5

I see some good explanation for fetching information about network cards and their statistics in ubuntu on this page. This gave a nice output as mentioned on the page. I tried reading other documentations too but could not find a flag or something similar where I can differentiate between the real and virtual network cards on my system.

Is there are way to differentiate ? Thanks.

1
  • 1
    Note that for HVM devices there may be no way of telling as hypervisors emulate a real device (usually Intel or Realtek). May 30, 2017 at 12:03

2 Answers 2

6

Check the /sys/class/net/<device_name> symlink. If it points into /sys/devices/virtual/, then it is a virtual interface. If it points to a "real" device (e.g. into /sys/devices/pci0000:00/), then it is not.

Edit:

From code, you can use readlink to check if the device is virtual. Here is a very dummy sample code to do so:

#include <fcntl.h>
#include <unistd.h>
#include <string.h>
#include <stdio.h>

int main(int argc, char **argv) {
    char theLink[128];
    char thePath[128];

    strcpy(thePath,"/sys/class/net/");
    memset(theLink,0,128);

    if (argc>1) {
        strcat(thePath,argv[1]);
    } else {
        printf("Gimme device\n");
        return 1;
    }

    if (readlink(thePath, theLink, 127)==-1) {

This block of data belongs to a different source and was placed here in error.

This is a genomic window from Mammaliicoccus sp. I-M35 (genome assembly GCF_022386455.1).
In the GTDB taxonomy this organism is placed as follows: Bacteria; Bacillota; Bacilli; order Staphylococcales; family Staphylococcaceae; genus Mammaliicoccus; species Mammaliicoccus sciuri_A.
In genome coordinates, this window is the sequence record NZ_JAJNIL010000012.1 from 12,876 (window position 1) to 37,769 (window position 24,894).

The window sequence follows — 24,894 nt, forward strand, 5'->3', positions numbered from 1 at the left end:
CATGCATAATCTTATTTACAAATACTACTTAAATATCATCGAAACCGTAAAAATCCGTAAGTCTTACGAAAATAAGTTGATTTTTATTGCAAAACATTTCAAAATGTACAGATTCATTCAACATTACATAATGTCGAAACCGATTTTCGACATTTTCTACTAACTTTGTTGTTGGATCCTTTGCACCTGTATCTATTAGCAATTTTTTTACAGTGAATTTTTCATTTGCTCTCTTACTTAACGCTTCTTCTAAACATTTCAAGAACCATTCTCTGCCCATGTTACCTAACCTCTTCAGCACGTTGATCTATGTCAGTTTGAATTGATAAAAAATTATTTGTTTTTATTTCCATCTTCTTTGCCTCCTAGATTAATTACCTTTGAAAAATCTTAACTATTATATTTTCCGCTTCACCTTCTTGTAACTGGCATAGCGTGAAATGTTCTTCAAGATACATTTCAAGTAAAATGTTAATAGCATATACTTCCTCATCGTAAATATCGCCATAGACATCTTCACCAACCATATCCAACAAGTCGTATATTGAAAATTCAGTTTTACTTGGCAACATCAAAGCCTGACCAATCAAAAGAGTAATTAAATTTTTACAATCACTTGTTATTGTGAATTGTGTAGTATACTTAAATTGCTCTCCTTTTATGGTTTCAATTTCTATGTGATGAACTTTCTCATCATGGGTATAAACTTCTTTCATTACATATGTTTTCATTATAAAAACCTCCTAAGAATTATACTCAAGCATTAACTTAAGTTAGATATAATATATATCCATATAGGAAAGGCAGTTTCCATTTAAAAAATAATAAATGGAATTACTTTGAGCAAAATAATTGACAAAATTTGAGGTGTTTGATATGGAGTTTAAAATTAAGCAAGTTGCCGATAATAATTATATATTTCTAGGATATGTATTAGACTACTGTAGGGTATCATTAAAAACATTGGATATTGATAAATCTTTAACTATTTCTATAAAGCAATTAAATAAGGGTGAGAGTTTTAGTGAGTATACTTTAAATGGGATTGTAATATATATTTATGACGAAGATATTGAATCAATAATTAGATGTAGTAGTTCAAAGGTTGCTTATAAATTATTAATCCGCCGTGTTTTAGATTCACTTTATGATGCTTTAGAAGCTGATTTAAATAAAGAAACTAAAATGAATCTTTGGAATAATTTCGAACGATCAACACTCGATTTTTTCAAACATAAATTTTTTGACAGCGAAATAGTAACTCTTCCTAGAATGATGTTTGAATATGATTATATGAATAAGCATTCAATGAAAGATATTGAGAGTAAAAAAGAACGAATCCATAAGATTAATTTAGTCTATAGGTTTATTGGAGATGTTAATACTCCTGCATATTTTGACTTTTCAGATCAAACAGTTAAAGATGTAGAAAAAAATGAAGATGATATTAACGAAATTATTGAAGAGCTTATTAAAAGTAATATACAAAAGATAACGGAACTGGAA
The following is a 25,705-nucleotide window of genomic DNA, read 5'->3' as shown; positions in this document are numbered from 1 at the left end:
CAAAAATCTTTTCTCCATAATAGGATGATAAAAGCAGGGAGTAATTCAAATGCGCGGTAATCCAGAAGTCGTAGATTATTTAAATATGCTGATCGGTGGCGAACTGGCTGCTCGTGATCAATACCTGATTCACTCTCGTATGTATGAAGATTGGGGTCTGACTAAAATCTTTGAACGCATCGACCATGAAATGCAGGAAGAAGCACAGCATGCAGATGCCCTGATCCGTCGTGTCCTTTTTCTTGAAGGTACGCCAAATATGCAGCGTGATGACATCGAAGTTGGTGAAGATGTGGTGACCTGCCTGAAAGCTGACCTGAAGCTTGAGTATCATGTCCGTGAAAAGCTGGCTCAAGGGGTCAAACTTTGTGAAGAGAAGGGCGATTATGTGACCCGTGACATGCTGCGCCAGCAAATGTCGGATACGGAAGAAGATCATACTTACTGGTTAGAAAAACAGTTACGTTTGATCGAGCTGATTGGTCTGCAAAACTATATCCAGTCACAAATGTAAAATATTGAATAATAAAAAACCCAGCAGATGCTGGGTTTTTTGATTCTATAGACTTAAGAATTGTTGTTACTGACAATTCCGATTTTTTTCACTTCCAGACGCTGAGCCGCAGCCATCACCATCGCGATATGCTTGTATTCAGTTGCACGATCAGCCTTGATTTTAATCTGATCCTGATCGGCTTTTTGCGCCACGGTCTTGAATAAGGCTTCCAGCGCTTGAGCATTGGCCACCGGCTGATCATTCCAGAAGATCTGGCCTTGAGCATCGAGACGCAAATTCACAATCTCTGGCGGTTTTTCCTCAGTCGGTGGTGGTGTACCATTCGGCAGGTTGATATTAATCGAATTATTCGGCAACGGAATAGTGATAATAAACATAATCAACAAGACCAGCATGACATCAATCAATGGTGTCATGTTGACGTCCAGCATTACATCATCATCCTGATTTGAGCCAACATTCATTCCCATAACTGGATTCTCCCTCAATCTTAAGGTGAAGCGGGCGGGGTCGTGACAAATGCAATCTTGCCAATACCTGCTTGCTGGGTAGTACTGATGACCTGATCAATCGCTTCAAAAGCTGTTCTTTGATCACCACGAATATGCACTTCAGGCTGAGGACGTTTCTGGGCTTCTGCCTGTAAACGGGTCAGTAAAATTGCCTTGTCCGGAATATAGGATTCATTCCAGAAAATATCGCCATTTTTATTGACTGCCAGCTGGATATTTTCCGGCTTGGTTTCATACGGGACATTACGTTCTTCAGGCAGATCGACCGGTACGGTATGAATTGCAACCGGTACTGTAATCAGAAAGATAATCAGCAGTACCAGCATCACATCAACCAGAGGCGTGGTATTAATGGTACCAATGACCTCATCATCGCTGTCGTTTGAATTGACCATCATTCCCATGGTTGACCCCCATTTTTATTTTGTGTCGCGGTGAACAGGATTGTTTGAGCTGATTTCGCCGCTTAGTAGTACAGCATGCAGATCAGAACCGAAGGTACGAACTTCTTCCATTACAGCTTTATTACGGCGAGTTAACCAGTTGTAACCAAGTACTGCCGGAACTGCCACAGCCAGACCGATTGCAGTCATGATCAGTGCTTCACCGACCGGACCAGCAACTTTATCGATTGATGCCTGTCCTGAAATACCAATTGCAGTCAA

perror(argv[1]);
    } else {
        if (strstr(theLink,"/virtual")) {
            printf("%s is a virtual device\n",argv[1]);
        } else {
            printf("%s is a physical device\n",argv[1]);
        }
    }
}
7
  • sounds promising, anything similar for virtual disks also ? And it seems like I need to do ls -l for confirming this. Any way from code ?
    – Gagan93
    May 30, 2017 at 7:40
  • For disks, check the symlinks in /sys/class/block. Also, I added a primitive sample to check if the device is virtual.
    – Lacek
    May 30, 2017 at 8:22
  • The sample works excellent for EC2 instances also, for the /sys/class/block link, probably I used the wrong word (disk). I need for mount points (/root, /mnt, etc). Is there a local in system for these also ? @Lacek
    – Gagan93
    May 30, 2017 at 9:58
  • I think mount points can only be extracted from /proc/mounts (on Linux, this is a symlink to /proc/self/mounts). Parsing that file is a bit more difficult though.
    – Lacek
    May 30, 2017 at 10:57
  • @Gagan93: What do you mean by virtual mount points? Every since the big VFS re-write ~20 years ago, I don't think that makes much sense. The current Linux VFS is very Plan9-like where everything is a (potential) file system, everything is a (potential) mount point, and every mount point is (in some sense) virtual. May 30, 2017 at 13:23
0

Other way is to check if the file /sys/class/net/<interface>/device exists. Usually docker and other virtual interfaces doesn't have that file (which is actually a symlink to the device). This should work:

for device in $(ls /sys/class/net/); do
  if [ -L /sys/class/net/$device/device ]; then
     echo "Device : $device"
  else
     echo "Virtual: $device"
  fi
done 

Output (example executed in my laptop):

Virtual: docker0
Virtual: docker_gwbridge
Device : enp0s25
Virtual: lo
Virtual: veth7a67a62
Device : wlo1
Virtual: ztmjfg2jdx

Tested in Ubuntu 22.04 not sure if the same applies to other distributions.

You must log in to answer this question.

Not the answer you're looking for? Browse other questions tagged .